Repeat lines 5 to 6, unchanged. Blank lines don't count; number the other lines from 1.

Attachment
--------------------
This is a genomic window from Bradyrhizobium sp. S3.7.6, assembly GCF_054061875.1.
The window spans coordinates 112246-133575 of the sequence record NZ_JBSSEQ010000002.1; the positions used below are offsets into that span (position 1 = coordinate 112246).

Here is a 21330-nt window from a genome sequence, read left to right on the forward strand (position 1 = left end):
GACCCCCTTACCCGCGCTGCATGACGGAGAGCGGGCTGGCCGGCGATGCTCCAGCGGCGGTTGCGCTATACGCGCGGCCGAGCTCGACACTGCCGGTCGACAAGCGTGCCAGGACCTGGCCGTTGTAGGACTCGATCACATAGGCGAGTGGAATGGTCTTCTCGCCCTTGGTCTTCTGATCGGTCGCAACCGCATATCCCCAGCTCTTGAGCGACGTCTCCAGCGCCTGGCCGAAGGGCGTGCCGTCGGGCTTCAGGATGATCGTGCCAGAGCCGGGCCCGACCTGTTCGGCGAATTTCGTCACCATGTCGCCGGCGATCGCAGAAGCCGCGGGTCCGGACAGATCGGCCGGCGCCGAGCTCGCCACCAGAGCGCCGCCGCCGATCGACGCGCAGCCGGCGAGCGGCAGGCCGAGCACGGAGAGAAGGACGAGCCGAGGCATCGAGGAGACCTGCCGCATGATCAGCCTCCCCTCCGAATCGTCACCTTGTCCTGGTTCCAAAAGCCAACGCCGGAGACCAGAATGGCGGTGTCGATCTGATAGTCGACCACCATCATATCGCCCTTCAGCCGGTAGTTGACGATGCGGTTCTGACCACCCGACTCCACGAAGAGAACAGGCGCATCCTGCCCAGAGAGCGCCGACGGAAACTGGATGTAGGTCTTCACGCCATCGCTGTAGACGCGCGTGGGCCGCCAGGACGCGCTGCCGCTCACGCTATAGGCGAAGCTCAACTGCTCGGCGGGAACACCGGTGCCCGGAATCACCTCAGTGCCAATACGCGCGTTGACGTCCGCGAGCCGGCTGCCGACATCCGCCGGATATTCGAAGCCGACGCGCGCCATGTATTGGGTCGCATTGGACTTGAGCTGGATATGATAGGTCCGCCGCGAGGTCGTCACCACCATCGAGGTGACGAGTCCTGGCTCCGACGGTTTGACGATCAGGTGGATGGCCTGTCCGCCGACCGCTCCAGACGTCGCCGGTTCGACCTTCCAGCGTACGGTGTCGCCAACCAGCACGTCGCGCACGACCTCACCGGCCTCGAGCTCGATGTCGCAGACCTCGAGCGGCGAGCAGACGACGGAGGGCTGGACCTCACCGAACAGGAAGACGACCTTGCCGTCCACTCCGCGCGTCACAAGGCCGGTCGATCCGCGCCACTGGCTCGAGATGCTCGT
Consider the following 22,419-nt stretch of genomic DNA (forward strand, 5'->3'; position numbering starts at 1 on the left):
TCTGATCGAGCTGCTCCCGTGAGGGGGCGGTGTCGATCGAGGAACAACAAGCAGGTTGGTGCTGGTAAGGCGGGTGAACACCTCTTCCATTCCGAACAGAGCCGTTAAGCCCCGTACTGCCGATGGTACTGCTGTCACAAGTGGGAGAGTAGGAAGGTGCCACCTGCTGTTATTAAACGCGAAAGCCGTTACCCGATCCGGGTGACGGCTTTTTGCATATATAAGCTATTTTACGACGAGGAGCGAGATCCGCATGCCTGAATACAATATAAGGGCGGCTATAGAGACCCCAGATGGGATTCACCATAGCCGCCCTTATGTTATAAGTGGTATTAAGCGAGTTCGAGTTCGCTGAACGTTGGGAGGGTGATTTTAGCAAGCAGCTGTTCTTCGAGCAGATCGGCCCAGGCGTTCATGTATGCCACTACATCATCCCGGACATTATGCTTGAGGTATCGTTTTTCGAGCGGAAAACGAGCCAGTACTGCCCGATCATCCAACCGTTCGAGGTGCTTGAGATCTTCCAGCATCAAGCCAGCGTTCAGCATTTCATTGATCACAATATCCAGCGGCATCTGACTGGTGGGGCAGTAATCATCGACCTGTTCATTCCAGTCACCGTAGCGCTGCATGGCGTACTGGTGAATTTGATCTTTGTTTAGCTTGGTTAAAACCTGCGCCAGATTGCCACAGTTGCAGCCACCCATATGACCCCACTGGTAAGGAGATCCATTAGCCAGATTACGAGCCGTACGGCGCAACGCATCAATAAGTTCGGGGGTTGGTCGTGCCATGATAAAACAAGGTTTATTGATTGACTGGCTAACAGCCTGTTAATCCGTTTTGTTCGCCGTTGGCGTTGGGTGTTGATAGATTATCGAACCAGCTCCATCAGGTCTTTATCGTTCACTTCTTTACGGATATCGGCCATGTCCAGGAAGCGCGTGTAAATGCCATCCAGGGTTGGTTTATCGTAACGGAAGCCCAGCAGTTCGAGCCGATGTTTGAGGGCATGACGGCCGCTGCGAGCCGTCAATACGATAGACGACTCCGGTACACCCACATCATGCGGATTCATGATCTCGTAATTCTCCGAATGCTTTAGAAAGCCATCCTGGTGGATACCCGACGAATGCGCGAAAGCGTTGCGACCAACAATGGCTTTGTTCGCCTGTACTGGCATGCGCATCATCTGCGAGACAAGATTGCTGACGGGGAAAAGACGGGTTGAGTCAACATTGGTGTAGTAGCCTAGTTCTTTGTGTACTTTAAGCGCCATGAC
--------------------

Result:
Consider the following 22,419-nt stretch of genomic DNA (forward strand, 5'->3'; position numbering starts at 1 on the left):
TCTGATCGAGCTGCTCCCGTGAGGGGGCGGTGTCGATCGAGGAACAACAAGCAGGTTGGTGCTGGTAAGGCGGGTGAACACCTCTTCCATTCCGAACAGAGCCGTTAAGCCCCGTACTGCCGATGGTACTGCTGTCACAAGTGGGAGAGTAGGAAGGTGCCACCTGCTGTTATTAAACGCGAAAGCCGTTACCCGATCCGGGTGACGGCTTTTTGCATATATAAGCTATTTTACGACGAGGAGCGAGATCCGCATGCCTGAATACAATATAAGGGCGGCTATAGAGACCCCAGATGGGATTCACCATAGCCGCCCTTATGTTATAAGTGGTATTAAGCGAGTTCGAGTTCGCTGAACGTTGGGAGGGTGATTTTAGCAAGCAGCTGTTCTTCGAGCAGATCGGCCCAGGCGTTCATGTATGCCACTACATCATCCCGGACATTATGCTTGAGGTATCGTTTTTCGAGCGGAAAACGAGCCAGTACTGCCCGATCATCCAACCGTTCGAGGTGCTTGAGATCTTCCAGCATCAAGCCAGCGTTCAGCATTTCATTGATCACAATATCCAGCGGCATCTGACTGGTGGGGCAGTAATCATCGACCTGTTCATTCCAGTCACCGTAGCGCTGCATGGCGTACTGGTGAATTTGATCTTTGTTTAGCTTGGTTAAAACCTGCGCCAGATTGCCACAGTTGCAGCCACCCATATGACCCCACTGGTAAGGAGATCCATTAGCCAGATTACGAGCCGTACGGCGCAACGCATCAATAAGTTCGGGGGTTGGTCGTGCCATGATAAAACAAGGTTTATTGATTGACTGGCTAACAGCCTGTTAATCCGTTTTGTTCGCCGTTGGCGTTGGGTGTTGATAGATTATCGAACCAGCTCCATCAGGTCTTTATCGTTCACTTCTTTACGGATATCGGCCATGTCCAGGAAGCGCGTGTAAATGCCATCCAGGGTTGGTTTATCGTAACGGAAGCCCAGCAGTTCGAGCCGATGTTTGAGGGCATGACGGCCGCTGCGAGCCGTCAATACGATAGACGACTCCGGTACACCCACATCATGCGGATTCATGATCTCGTAATTCTCCGAATGCTTTAGAAAGCCATCCTGGTGGATACCCGACGAATGCGCGAAAGCGTTGCGACCAACAATGGCTTTGTTCGCCTGTACTGGCATGCGCATCATCTGCGAGACAAGATTGCTGACGGGGAAAAGACGGGTTGAGTCAACATTGGTGTAGTAGCCTAGTTCTTTGTGTACTTTAAGCGCCATGAC